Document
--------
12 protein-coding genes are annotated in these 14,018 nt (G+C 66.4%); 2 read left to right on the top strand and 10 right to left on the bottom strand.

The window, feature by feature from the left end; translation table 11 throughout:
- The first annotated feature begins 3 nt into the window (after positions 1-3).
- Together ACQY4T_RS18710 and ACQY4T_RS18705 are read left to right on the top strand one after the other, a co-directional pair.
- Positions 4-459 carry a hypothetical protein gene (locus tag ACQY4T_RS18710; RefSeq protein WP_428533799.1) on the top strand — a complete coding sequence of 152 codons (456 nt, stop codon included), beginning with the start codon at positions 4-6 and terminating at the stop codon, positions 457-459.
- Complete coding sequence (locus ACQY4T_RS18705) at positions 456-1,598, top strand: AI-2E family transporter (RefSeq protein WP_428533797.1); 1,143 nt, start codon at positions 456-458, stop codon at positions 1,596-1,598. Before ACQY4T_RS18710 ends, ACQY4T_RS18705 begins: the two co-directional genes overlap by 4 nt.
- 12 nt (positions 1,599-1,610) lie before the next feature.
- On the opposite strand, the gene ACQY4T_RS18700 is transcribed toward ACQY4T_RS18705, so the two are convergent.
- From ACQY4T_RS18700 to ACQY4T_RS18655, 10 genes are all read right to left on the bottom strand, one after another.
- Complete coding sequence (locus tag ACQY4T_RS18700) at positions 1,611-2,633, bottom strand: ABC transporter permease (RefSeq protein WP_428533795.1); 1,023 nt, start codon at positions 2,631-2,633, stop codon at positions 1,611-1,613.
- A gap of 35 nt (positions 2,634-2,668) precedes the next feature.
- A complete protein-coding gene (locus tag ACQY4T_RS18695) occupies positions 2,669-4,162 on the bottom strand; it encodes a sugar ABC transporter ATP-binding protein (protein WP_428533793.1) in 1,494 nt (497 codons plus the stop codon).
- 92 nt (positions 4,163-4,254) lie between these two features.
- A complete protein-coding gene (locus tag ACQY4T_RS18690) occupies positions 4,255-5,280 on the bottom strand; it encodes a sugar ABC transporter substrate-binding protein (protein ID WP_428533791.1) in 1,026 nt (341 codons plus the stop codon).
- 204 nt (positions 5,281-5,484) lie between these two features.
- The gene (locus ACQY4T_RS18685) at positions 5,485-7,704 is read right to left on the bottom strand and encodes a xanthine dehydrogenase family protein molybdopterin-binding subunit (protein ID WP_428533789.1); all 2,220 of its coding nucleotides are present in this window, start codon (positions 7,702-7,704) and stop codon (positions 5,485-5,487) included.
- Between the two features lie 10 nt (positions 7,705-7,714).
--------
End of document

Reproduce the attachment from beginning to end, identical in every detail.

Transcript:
12 protein-coding genes are annotated in these 14,018 nt (G+C 66.4%); 2 read left to right on the top strand and 10 right to left on the bottom strand.

The window, feature by feature from the left end; translation table 11 throughout:
- The first annotated feature begins 3 nt into the window (after positions 1-3).
- Together ACQY4T_RS18710 and ACQY4T_RS18705 are read left to right on the top strand one after the other, a co-directional pair.
- Positions 4-459 carry a hypothetical protein gene (locus tag ACQY4T_RS18710; RefSeq protein WP_428533799.1) on the top strand — a complete coding sequence of 152 codons (456 nt, stop codon included), beginning with the start codon at positions 4-6 and terminating at the stop codon, positions 457-459.
- Complete coding sequence (locus ACQY4T_RS18705) at positions 456-1,598, top strand: AI-2E family transporter (RefSeq protein WP_428533797.1); 1,143 nt, start codon at positions 456-458, stop codon at positions 1,596-1,598. Before ACQY4T_RS18710 ends, ACQY4T_RS18705 begins: the two co-directional genes overlap by 4 nt.
- 12 nt (positions 1,599-1,610) lie before the next feature.
- On the opposite strand, the gene ACQY4T_RS18700 is transcribed toward ACQY4T_RS18705, so the two are convergent.
- From ACQY4T_RS18700 to ACQY4T_RS18655, 10 genes are all read right to left on the bottom strand, one after another.
- Complete coding sequence (locus tag ACQY4T_RS18700) at positions 1,611-2,633, bottom strand: ABC transporter permease (RefSeq protein WP_428533795.1); 1,023 nt, start codon at positions 2,631-2,633, stop codon at positions 1,611-1,613.
- A gap of 35 nt (positions 2,634-2,668) precedes the next feature.
- A complete protein-coding gene (locus tag ACQY4T_RS18695) occupies positions 2,669-4,162 on the bottom strand; it encodes a sugar ABC transporter ATP-binding protein (protein WP_428533793.1) in 1,494 nt (497 codons plus the stop codon).
- 92 nt (positions 4,163-4,254) lie between these two features.
- A complete protein-coding gene (locus tag ACQY4T_RS18690) occupies positions 4,255-5,280 on the bottom strand; it encodes a sugar ABC transporter substrate-binding protein (protein ID WP_428533791.1) in 1,026 nt (341 codons plus the stop codon).
- 204 nt (positions 5,281-5,484) lie between these two features.
- The gene (locus ACQY4T_RS18685) at positions 5,485-7,704 is read right to left on the bottom strand and encodes a xanthine dehydrogenase family protein molybdopterin-binding subunit (protein ID WP_428533789.1); all 2,220 of its coding nucleotides are present in this window, start codon (positions 7,702-7,704) and stop codon (positions 5,485-5,487) included.
- Between the two features lie 10 nt (positions 7,705-7,714).